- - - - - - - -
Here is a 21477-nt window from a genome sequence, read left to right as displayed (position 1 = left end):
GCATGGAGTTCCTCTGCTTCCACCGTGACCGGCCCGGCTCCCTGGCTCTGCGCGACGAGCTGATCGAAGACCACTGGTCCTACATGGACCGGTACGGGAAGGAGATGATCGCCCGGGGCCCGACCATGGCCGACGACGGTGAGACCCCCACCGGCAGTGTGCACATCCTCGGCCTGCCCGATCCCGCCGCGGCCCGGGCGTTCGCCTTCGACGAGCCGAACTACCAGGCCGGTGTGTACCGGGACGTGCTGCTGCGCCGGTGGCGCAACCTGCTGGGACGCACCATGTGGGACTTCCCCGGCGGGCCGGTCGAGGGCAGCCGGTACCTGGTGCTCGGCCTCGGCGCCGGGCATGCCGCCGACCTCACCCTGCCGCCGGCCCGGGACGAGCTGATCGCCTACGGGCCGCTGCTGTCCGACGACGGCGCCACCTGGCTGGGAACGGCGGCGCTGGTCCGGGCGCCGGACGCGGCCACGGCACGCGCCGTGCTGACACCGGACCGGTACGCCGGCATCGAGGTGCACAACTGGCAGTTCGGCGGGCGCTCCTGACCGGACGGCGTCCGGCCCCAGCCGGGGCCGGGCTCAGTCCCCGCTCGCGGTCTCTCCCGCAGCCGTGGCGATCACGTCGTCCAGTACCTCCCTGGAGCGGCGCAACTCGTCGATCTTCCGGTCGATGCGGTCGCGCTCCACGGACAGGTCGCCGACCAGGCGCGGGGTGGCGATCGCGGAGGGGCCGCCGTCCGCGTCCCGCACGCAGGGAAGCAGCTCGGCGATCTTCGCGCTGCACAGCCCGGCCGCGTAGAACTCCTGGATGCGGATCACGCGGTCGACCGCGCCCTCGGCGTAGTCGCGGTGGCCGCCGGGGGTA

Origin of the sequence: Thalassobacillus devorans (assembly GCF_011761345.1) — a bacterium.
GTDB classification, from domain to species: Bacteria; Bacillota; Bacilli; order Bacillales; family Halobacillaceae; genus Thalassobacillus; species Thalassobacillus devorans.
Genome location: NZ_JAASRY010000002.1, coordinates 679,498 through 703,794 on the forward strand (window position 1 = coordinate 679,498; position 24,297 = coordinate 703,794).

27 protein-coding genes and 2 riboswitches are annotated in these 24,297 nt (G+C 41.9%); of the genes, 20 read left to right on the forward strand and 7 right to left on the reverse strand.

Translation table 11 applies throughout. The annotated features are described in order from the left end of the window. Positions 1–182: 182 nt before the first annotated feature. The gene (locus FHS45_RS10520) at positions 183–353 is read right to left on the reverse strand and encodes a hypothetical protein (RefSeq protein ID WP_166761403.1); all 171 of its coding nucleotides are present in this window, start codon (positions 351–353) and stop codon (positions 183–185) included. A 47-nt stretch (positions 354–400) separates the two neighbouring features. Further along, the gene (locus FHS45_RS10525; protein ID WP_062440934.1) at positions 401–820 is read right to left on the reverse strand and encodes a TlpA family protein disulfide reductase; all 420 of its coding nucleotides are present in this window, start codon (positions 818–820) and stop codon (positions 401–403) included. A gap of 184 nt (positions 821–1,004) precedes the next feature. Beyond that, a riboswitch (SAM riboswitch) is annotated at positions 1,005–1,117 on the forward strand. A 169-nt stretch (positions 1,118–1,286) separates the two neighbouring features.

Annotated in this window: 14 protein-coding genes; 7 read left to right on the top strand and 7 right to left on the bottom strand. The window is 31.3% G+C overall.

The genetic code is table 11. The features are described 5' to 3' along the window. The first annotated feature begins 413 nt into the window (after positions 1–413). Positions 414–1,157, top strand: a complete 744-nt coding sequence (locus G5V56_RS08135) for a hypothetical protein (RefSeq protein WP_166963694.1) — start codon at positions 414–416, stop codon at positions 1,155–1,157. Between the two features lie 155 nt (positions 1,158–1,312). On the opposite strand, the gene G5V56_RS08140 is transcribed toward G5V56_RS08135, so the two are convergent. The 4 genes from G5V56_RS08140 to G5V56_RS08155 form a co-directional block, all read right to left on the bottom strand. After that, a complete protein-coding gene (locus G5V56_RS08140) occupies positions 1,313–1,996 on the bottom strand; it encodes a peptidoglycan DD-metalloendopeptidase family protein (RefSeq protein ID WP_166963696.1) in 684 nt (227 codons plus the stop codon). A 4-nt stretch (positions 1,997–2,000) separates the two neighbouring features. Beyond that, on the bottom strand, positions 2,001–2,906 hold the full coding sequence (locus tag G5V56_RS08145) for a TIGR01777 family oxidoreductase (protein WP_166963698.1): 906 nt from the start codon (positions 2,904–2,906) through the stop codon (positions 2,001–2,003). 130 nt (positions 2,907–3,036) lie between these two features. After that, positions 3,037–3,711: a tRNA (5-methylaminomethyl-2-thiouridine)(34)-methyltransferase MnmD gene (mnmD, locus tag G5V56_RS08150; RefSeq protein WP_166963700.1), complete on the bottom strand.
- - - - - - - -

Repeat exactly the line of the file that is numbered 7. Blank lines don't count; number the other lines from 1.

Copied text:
Translation table 11 applies throughout. The annotated features are described in order from the left end of the window. Positions 1–182: 182 nt before the first annotated feature. The gene (locus FHS45_RS10520) at positions 183–353 is read right to left on the reverse strand and encodes a hypothetical protein (RefSeq protein ID WP_166761403.1); all 171 of its coding nucleotides are present in this window, start codon (positions 351–353) and stop codon (positions 183–185) included. A 47-nt stretch (positions 354–400) separates the two neighbouring features. Further along, the gene (locus FHS45_RS10525; protein ID WP_062440934.1) at positions 401–820 is read right to left on the reverse strand and encodes a TlpA family protein disulfide reductase; all 420 of its coding nucleotides are present in this window, start codon (positions 818–820) and stop codon (positions 401–403) included. A gap of 184 nt (positions 821–1,004) precedes the next feature. Beyond that, a riboswitch (SAM riboswitch) is annotated at positions 1,005–1,117 on the forward strand. A 169-nt stretch (positions 1,118–1,286) separates the two neighbouring features.